When it comes to offering a seamless, cross-channel purchasing experience for customers, multinationals have a major challenge on their hands. Global expansion can lead to businesses adopting a patchwork approach to payment services, working with a range of platforms, providers and capabilities. Ultimately, this can lead to customer frustration and fewer sales.
In this article, you'll learn the true cost to your business of a fragmented payments architecture, and how unified commerce could revitalize your expansion into global markets.
Patchwork payment systems: how businesses have made do
Since the emergence of API-driven payment solutions around 10 years ago, an increasing number of businesses have begun to understand the far-reaching benefits of consolidated payment services.
Initially, these solutions focused solely on local markets, enabling businesses to offer locally preferred payment types and currencies to local merchants with local customers.
But where was the scope for businesses with an eye on global expansion?
The only solution for ambitious multinationals was to cobble together their own payments services architecture, selecting domestic providers for every region in which they chose to operate. And with multiple providers, of course, come multiple points of contact, platforms, integrations, contracts and fees.
In this way, creating and implementing an effective global financial strategy has been a thankless endeavor and, for many businesses, all but impossible.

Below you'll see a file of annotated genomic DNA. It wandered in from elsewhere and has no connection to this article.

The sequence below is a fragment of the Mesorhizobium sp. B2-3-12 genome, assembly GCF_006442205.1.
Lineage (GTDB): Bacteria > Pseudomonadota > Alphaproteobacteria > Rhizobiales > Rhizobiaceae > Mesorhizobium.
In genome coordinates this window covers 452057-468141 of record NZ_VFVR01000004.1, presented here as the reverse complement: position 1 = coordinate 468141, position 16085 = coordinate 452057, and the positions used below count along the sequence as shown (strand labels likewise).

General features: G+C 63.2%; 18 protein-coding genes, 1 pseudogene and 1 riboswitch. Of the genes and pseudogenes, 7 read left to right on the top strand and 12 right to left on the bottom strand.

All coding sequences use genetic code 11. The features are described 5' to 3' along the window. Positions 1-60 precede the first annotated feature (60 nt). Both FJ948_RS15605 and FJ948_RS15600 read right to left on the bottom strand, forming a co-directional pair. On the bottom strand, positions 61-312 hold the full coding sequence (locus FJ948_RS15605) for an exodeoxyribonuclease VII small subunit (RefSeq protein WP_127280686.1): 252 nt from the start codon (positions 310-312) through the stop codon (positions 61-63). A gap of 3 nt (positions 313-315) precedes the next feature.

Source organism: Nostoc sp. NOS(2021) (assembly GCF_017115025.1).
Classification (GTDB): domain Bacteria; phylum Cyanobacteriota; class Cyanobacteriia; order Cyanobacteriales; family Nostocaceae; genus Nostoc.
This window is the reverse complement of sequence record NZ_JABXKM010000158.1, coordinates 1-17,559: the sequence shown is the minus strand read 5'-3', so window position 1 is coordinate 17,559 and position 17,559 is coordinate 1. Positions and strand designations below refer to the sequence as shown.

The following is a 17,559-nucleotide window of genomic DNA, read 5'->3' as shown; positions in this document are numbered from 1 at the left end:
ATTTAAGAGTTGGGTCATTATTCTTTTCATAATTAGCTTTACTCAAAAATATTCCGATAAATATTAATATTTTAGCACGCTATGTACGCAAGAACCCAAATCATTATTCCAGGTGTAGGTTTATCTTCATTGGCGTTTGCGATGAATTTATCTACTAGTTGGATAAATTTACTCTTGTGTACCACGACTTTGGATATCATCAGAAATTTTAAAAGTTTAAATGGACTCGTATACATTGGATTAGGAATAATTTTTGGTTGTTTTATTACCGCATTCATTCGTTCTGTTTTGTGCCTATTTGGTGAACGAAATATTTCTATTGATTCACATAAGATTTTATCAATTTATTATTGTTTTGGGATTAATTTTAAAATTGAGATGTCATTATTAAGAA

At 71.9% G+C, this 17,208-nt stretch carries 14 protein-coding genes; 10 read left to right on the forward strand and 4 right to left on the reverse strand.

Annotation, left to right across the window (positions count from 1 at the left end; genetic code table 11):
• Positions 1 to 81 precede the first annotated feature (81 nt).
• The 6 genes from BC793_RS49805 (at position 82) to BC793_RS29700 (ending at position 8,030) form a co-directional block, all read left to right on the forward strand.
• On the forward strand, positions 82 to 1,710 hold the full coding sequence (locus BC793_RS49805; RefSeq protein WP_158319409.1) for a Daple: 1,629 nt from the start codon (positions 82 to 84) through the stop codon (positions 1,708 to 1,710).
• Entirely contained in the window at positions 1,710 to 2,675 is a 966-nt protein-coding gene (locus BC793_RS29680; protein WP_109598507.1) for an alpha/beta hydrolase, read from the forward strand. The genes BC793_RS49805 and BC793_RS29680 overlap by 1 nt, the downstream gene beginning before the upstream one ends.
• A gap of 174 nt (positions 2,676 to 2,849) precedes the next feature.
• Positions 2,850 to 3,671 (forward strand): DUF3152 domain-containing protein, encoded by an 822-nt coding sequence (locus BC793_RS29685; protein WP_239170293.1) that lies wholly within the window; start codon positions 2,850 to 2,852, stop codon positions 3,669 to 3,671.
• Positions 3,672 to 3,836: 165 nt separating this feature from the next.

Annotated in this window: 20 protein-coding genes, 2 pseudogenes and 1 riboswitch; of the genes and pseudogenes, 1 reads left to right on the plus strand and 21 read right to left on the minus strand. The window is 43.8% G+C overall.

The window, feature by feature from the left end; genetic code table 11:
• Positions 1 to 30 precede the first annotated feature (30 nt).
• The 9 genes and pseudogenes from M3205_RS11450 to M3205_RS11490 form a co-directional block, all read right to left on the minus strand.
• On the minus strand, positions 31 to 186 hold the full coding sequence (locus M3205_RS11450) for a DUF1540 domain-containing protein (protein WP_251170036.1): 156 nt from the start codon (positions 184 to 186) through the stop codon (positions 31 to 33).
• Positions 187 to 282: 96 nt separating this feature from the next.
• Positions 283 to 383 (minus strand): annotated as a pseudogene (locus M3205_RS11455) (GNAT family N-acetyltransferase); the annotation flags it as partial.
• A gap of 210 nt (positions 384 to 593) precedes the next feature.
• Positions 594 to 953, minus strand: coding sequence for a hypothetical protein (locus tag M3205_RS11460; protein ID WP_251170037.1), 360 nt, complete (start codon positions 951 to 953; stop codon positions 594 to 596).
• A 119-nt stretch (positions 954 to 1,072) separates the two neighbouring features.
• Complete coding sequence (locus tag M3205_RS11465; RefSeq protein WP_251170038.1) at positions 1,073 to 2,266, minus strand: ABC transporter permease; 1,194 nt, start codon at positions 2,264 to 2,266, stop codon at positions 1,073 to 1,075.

An imperfect global payments solution
No multinational business sets out to operate with a fragmented international payments strategy — it's simply been something that evolves gradually as businesses extend their reach.
Now that many payment providers operate in several geographies, their clients will often extend their contract to cover the new markets they are entering. But over time, the likelihood is this: that the business will eventually expand into a market that the provider is unable to serve.
The result? An extended contract with the existing payment provider, plus a new contract with another. And with it, new point-of-sale hardware, a new ecommerce gateway, a different reporting system, and valuable new customer payment data, siloed away from the rest of the company's global intelligence.
In short: the same patched-together payments solution ecosystem as before — just a little further down the line.
The cost of fragmented payment architecture
As any finance director will know, the downsides of a disconnected payment ecosystem are numerous — and considerable.
There are few things more valuable to a multinational business than its customer payments data. But by working with multiple providers through a myriad of operating systems, businesses are unable to achieve a 360-degree view of their customers.
The fragmentation (and often loss) of this vital customer data actively hampers multinationals' efforts to deliver a better purchasing experience across every touchpoint and channel, leading directly to a loss of revenue.